Could this be equalled was the question on everyone’s lips prior to the launch of her latest album to date, The Window, a duo recording featuring the piano and organ of Sullivan Fortner.
The pair had met and performed, somewhat by chance at Spike Wilner’s “Mezzrow” jazz lounge in Manhattan, a few years earlier and had immediately formed a close musical bond which is very evident on this recording.
Once again the Grammy for best Jazz Album Of The Year (2019) came Cecile’s way with stunning performances of songs such as Somewhere from West-Side Story, Richard Rogers classic 1962 Sweetest Sounds written for the musical No Strings and Rogers and Hammerstein’s Broadway hit The Gentleman Is A Dope.
Cécile McLorin Salvant Gigs
With all this phenomenal recording success there was of course great demand for constant live performances.
Among the very many highlights gave been sell out weeks at New York’s Village Vanguard, London’s Ronnie Scott’s, numerous appearances at Dizzy’s in the Lincoln Centre, plus a sensational concert at the 2017 London Jazz Festival where the Guardian’s John Fordham remarked “flawless nonchalance at a treacherously difficult art comes axiomatic for this artist”.
The vocal style of this lady is very difficult to describe. Some say she is Ella, Billie and Sarah rolled into one.
The truth seems to be that mere words cannot justify either the depth of her performances or even the versatility of them. To some her phrasing at times seems so wrong that it is actually right, in the same way one could describe a piece by Thelonious Monk.
It seems crass to liken her way of delivering a lyric to any other jazz singers.
Backed into a corner, you may decide Betty Carter or Kurt Elling, but even that would somewhat demean her originality. The only way is to listen and watch and there are many opportunities as you may well have guessed.
There are regular streams on Cecile’s Facebook page, lots of information on her website, but most importantly an enormous collection of videos on You Tube.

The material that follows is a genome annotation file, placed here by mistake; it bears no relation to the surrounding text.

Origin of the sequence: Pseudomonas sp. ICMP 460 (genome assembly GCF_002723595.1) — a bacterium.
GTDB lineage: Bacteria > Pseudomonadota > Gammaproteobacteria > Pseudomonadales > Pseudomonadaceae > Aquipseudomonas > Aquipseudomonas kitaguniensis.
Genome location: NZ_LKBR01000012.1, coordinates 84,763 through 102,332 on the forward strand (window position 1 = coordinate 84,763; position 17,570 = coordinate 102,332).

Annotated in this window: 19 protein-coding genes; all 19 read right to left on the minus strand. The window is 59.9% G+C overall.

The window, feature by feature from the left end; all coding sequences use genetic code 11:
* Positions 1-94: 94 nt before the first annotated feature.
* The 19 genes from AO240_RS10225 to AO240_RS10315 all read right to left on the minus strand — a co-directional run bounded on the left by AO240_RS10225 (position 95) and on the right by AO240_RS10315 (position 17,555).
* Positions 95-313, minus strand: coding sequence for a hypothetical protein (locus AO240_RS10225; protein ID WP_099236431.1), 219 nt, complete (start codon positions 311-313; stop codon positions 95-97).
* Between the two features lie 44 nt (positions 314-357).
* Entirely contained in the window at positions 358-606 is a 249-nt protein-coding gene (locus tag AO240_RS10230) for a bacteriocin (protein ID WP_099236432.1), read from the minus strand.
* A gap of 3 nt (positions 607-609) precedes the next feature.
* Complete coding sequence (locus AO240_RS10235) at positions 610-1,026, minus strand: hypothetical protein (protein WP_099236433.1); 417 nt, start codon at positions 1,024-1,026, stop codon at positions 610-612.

Suggested Cecile McLorin Salvant videos
Just A Gigolo (with members of The Jazz At Lincoln Centre Orchestra in Marciac)
The Woman To Woman Jazz Festival
Her trio set with The Aaron Diehl Trio at Dizzy’s
About Jim Burlong
I have been a jazz fanatic since the age of fourteen (and that’s a long time ago !!). I have never had a paid job in the music industry, but have been very active within it for many years.
Currently my activities are writing for two magazines in the UK.
Jazzviews which is an online publication where I write album and live reviews alongside a regular column which has recently been re-titled ” Classic Albums”.
I also contribute monthly to Sussex Jazz Magazine where I often review up-and-coming bands under the title of “New Generation Jazz”.
I love the “Golden Era” of our music like Miles, Bird, Coltrane, Mingus etc etc, alongside the music of today from both sides of the Atlantic, plus jazz singers of all era’s and persuasions.
I am active on Facebook, where some of my posts can be found on the “jazz cd Lovers” and ” jazz vinyl club” group pages.
In the past I belonged to many jazz appreciation groups, some of which I have led and others that I have given talks to, illustrated by recordings and video.
I am very keen on jazz radio and had my own weekly programmes on a couple of local stations and guested on others.
My main wish however is to share the joy of this life affirming music with all people who have an interest in it, by whatever means.
The label ‘Discover Jazz’ is attached to articles which have been edited and published by Jazzfuel host Matt Fripp, but have been written in collaboration with various different jazz musicians and industry contributors. When appropriate, these musicians are quoted and name-checked inside the article itself!